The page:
consternation

[kon-ster-ney-shuhn]

Origin of consternation

First recorded in 1605–15, consternation is from the Latin word consternātiōn- (stem of consternātiō). See consternate, -ion

Synonyms for consternation

Antonyms for consternation

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British Dictionary definitions for consternations

consternation

noun
  1. a feeling of anxiety, dismay, dread, or confusion
Collins English Dictionary - Complete & Unabridged 2012 Digital Edition © William Collins Sons & Co. Ltd. 1979, 1986 © HarperCollins Publishers 1998, 2000, 2003, 2005, 2006, 2007, 2009, 2012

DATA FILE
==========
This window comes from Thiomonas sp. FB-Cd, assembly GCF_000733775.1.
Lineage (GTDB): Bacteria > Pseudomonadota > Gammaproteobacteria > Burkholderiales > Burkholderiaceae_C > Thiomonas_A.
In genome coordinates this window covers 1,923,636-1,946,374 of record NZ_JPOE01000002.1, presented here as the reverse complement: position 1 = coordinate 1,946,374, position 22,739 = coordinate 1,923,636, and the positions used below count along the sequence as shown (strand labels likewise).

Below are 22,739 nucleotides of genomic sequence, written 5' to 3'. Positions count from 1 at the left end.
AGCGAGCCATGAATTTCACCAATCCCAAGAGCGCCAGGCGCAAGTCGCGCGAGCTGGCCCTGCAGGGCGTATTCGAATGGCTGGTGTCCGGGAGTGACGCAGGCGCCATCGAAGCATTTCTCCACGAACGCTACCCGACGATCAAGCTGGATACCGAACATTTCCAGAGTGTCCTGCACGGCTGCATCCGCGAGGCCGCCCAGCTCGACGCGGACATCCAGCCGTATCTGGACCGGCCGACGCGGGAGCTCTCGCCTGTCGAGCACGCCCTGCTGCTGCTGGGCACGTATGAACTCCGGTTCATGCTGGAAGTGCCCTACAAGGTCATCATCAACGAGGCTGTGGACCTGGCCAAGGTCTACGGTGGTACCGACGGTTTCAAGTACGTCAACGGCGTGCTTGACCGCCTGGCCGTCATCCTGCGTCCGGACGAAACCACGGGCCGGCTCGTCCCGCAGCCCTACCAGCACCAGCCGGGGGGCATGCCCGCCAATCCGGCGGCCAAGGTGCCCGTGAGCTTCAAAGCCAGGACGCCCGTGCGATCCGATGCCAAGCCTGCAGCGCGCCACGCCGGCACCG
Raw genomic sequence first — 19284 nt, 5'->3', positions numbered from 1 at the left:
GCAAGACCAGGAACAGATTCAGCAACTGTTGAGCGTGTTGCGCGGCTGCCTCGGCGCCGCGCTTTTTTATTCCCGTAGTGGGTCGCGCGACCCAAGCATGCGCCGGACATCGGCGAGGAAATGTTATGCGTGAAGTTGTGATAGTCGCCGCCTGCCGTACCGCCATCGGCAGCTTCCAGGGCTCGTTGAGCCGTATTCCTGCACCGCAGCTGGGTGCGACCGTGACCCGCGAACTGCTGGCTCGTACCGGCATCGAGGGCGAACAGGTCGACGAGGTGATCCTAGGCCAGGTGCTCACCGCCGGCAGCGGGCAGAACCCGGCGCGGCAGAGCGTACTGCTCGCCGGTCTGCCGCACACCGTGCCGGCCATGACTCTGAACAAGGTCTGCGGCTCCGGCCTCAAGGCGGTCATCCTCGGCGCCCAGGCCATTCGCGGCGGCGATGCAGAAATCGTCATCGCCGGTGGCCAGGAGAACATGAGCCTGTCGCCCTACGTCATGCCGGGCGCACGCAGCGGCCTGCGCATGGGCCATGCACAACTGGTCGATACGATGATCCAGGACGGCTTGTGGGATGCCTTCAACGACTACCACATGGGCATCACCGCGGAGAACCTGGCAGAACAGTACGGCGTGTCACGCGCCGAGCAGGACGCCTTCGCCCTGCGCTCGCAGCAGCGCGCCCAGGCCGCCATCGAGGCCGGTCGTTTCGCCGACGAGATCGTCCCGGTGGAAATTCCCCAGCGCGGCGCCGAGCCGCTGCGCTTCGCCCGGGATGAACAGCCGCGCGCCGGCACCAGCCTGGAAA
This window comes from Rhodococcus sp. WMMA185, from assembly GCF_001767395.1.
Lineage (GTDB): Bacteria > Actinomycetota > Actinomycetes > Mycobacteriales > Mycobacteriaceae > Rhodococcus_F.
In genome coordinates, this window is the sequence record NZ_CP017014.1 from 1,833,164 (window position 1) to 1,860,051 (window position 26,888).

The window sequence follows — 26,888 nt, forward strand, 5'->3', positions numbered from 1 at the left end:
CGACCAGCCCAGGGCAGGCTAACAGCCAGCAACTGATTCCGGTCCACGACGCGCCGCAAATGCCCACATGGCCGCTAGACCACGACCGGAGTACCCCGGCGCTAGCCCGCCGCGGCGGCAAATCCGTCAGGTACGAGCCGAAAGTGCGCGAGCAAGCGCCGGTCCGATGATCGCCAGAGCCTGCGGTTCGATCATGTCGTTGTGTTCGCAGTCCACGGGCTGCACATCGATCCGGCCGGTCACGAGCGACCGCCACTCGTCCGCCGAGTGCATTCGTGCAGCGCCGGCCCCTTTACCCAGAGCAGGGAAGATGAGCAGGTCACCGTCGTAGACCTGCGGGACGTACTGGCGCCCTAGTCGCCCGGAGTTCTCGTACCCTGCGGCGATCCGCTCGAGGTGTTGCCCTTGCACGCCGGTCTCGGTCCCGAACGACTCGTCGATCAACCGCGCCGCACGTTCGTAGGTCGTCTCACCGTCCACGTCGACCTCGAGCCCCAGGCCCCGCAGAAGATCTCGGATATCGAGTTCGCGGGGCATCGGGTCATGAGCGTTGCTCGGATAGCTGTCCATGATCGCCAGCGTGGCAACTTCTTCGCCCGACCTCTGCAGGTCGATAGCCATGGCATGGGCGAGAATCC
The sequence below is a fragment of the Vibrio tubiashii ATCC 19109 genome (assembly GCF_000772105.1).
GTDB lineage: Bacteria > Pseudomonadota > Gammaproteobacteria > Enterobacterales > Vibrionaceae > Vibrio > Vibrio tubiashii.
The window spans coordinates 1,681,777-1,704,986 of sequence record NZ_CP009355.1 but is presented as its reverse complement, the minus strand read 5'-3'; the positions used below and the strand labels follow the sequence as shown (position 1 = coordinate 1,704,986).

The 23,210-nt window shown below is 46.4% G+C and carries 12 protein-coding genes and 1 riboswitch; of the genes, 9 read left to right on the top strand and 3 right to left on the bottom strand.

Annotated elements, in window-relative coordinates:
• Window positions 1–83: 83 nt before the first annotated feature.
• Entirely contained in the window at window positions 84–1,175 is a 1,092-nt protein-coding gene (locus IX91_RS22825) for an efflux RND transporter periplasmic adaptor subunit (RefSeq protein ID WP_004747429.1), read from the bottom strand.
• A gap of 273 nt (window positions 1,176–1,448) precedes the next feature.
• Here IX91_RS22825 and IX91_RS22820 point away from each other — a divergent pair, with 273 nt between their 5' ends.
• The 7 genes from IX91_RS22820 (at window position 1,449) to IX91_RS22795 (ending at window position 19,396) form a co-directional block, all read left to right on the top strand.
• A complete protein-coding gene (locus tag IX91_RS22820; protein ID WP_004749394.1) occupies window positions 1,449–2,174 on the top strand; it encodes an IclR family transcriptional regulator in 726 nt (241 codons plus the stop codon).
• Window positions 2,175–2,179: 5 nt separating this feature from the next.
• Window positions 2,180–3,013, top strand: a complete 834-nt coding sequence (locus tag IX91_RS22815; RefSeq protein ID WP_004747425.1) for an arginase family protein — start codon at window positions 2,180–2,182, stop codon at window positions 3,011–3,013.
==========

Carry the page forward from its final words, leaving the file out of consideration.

Word Origin and History for consternations

consternation

n.

1610s, from French consternation "dismay, confusion," from Latin consternationem (nominative consternatio) "confusion, dismay," from consternat-, past participle stem of consternare "overcome, confuse, dismay, perplex, terrify, alarm," probably related to consternere "throw down, prostrate," from com-, intensive prefix (see com-), + sternere "to spread out" (see stratum).

Online Etymology Dictionary, © 2010 Douglas Harper